Many Kolkatans complained that the food they had ordered on Swiggy was not delivered on Wednesday because a section of delivery executives went on strike pressing for higher pay and other demands.
Services were disrupted in Behala and Thakurpukur in southwest Kolkata, Nagerbazar and Hatibagan in north Kolkata besides some other places. Some parts of central Kolkata saw alleged disruptions on Thursday as well.
Accounts by different stakeholders suggested that grey areas of the gig economy, largely yet to be addressed in India, have started making an impact in the city, too.
The army of personnel — loosely called delivery boys — are not employees of the aggregators but “partners” who are not eligible for benefits such as employees provident fund and gratuity. But the gig economy is here to stay, and one academic suggested that raising user charges could be an option that helps the aggregator treat the delivery executives better.
Not all delivery personnel were part of the strike. But the protesters, stationed outside restaurants, did not allow others of the same aggregator to pick up food.
In multiple cases, the order was accepted before customers got to know about the “strike” from a delivery person. Those who had paid had their money refunded but they alleged lack of communication on Swiggy’s part.
In response to queries from The Telegraph, Swiggy sent a reply: “Swiggy is proud to enable a reliable and consistent earning opportunity for thousands of delivery partners in Kolkata. In the last 12 months, earnings per hour for Swiggy’s active delivery partners has grown by 25 -30 per cent and is among the best in the industry. Our partners also receive support in the form of medical and accident cover, life insurance, extended Covid cover, loss of income support in case of accident or Covid, legal and financial support among others.”
A resident of Behala in southwest Kolkata had ordered food from the James Long Sarani outlet of a Chinese food chain around 9pm on Wednesday. “My order was accepted. With 20 minutes left for delivery, I got a call from a delivery executive, who told me about the strike. He said he was not a participant but was not being allowed to pick up the order,” said the 37-year-old teacher.
A chat with a Swiggy executive on the app led to a refund, the teacher said. “But almost an hour went by. Swiggy should have at least sent a message on possible disruptions in some areas,” she said.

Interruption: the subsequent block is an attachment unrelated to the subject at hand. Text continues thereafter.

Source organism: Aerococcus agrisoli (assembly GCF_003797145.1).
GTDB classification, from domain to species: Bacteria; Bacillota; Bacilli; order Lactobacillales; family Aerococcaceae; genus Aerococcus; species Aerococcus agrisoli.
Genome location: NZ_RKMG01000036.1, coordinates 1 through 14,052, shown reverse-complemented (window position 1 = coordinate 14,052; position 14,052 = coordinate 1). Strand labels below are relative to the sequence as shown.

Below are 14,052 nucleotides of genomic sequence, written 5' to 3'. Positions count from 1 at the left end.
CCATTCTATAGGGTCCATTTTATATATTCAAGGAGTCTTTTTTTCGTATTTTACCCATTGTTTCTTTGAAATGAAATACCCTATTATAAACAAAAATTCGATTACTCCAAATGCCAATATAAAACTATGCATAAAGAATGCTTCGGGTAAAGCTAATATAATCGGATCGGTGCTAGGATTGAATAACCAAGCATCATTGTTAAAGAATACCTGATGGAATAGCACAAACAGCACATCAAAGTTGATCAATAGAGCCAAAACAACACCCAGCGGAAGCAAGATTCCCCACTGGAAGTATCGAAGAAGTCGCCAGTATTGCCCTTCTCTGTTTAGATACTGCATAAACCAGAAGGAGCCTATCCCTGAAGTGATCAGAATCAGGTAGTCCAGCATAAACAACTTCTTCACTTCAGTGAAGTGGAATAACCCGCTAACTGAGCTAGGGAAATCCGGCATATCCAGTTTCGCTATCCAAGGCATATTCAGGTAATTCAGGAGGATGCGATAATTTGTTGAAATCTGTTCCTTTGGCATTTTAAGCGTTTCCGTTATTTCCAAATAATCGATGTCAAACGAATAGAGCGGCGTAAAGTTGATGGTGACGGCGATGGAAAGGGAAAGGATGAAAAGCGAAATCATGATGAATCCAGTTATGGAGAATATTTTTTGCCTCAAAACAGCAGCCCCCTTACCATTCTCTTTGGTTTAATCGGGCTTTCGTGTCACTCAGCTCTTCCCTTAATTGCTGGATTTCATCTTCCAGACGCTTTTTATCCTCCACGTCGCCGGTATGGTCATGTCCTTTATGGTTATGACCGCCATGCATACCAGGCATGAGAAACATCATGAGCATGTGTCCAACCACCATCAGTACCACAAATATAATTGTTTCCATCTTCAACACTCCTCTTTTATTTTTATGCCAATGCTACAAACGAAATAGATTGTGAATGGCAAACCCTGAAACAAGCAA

Restaurateurs acknowledged the disruptions. “The Swiggy delivery services from our outlets in Behala, Nagerbazar, Hatibagan, Barrackpore and Sodepur were affected,” said Kabir Azhar of Aminia Restaurants.
Shiladitya Chaudhury of Oudh 1590 said the Salt Lake and Jessore Road outlets saw similar disruptions. The key demands of protesters — higher pay and bar on outsourcing.
“I get a base amount of Rs 20 for every order up to 4km. But effectively, it comes down to Rs 20 for 8km as I hardly get an order on my way back from a customer’s house. There is an additional Rs 5 for every kilometre. When petrol costs over Rs 100 per litre, it is impossible to carry on like this,” said a delivery person in Behala.
“Till a few days ago, I used to get an incentive on delivering 14, 18 and 24 orders every day. The incentive was stopped abruptly,” a delivery person in central Kolkata alleged.
Another delivery person, stationed outside the Bidhan Sarani outlet of a biryani chain in north Kolkata on Thursday, alleged that the aggregator had started “outsourcing” orders to personnel of other delivery apps. “Swiggy gets a commission from these agents. The company is making profits but our condition has worsened.”
The pandemic has increased people’s dependence on online food aggregators. Online food delivery is considered an “essential service” exempt from night curfew.
The large-scale loss of livelihood triggered by the pandemic has also led to a surge in the number of people taking up jobs as delivery executives of these aggregators.
A two-wheeler, a driving licence and a smartphone are the key requirements for the job. Although the personnel are considered “partners”, which forecloses benefits usually found in traditional jobs, many take up the delivery service in the hope that they would eventually be inducted as employees.
The rights of gig workers are a raging debate in the West. Uber drivers must be treated as workers rather than self-employed, the UK's Supreme Court ruled in February 2021, an order seen with wide-ranging implications.
The European Union is also mulling legislation to ensure minimum wage, access to sick pay, holidays and other employment rights for gig workers.
Anup Sinha, a former teacher of economics at IIM Calcutta, suggested the aggregators raise their delivery charges to treat their executives better.
“The people who order through food aggregators are saving on fuel (expense of driving to the restaurant). They are also saving time — being able to work on an office project and have the food right in front of the laptop. Considering all these, I don’t think they would mind paying a little more for every order. The aggregators can raise their delivery charges to treat their executives better,” Sinha said.